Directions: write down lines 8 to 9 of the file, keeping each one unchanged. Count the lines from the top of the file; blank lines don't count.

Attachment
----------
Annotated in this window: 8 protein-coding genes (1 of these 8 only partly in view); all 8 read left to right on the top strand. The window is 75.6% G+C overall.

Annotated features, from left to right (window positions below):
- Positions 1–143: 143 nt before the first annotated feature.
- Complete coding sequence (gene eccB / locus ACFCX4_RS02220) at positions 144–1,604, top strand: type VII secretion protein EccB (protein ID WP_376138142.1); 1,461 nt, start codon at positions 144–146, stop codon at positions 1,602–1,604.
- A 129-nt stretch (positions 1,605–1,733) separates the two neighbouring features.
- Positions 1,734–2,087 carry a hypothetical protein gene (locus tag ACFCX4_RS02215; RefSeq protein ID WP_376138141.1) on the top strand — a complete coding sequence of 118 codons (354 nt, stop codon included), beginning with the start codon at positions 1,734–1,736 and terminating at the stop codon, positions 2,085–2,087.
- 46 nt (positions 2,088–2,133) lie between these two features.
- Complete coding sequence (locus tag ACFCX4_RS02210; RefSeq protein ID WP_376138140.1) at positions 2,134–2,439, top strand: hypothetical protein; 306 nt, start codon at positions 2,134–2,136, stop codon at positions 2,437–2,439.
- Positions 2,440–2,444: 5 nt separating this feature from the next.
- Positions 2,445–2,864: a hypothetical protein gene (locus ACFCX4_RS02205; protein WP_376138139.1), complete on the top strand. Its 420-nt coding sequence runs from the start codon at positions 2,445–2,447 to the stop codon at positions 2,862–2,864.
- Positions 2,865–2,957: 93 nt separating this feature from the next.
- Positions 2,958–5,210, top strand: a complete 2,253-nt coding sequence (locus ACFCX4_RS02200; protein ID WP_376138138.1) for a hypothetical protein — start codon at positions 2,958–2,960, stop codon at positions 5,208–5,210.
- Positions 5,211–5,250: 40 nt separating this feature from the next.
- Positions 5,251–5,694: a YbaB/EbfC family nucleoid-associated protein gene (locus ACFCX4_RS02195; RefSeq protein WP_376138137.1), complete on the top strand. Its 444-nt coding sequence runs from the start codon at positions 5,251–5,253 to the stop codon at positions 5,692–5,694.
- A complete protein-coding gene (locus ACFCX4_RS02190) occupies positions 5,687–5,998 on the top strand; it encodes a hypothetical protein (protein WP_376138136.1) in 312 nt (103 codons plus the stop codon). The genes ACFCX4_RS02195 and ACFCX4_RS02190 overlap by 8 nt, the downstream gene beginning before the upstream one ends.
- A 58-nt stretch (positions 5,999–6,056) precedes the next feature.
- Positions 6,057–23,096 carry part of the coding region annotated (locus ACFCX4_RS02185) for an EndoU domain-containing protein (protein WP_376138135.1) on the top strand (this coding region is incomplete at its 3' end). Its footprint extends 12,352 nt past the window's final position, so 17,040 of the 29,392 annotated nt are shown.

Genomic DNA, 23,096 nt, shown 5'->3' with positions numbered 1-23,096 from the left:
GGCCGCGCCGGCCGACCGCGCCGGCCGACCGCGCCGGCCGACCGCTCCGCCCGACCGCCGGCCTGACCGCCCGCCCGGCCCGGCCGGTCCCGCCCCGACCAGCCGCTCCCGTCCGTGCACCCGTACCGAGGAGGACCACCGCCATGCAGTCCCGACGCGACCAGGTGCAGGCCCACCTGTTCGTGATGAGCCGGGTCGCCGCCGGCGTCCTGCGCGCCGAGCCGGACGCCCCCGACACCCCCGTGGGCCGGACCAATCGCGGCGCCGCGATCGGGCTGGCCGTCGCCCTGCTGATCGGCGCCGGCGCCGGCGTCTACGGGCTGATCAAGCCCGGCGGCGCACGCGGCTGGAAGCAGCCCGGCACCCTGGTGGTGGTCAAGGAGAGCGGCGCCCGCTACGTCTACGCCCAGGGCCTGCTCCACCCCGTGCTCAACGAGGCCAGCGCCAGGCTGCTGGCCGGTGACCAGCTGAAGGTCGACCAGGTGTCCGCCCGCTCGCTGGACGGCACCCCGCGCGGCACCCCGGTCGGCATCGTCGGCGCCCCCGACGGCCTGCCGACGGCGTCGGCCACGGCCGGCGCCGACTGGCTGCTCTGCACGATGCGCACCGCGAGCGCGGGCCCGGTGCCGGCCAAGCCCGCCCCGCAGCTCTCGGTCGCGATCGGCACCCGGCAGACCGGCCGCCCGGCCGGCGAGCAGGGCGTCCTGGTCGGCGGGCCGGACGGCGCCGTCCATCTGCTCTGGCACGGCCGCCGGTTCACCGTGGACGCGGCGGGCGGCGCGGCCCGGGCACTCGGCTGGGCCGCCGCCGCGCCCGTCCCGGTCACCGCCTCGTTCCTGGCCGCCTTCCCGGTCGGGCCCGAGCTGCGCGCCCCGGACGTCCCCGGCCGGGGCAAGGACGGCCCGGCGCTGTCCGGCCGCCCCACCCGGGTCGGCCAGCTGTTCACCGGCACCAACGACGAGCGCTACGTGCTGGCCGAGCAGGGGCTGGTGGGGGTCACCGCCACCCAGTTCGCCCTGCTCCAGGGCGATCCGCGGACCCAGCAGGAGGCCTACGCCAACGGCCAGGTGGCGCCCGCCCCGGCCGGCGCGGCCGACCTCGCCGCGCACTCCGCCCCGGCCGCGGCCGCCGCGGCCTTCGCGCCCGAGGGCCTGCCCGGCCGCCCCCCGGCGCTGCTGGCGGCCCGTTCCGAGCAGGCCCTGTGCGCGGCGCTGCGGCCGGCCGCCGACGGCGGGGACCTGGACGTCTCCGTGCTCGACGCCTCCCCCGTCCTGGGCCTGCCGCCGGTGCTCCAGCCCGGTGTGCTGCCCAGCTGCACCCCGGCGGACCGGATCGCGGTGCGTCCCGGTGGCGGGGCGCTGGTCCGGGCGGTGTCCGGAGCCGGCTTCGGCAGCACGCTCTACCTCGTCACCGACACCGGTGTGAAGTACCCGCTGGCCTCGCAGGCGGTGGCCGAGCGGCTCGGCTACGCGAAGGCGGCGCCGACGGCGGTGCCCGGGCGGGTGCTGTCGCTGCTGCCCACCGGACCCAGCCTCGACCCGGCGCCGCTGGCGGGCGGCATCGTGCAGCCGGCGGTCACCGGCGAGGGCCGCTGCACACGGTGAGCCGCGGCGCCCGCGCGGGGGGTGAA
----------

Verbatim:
- Complete coding sequence (locus tag ACFCX4_RS02210; RefSeq protein ID WP_376138140.1) at positions 2,134–2,439, top strand: hypothetical protein; 306 nt, start codon at positions 2,134–2,136, stop codon at positions 2,437–2,439.
- Positions 2,440–2,444: 5 nt separating this feature from the next.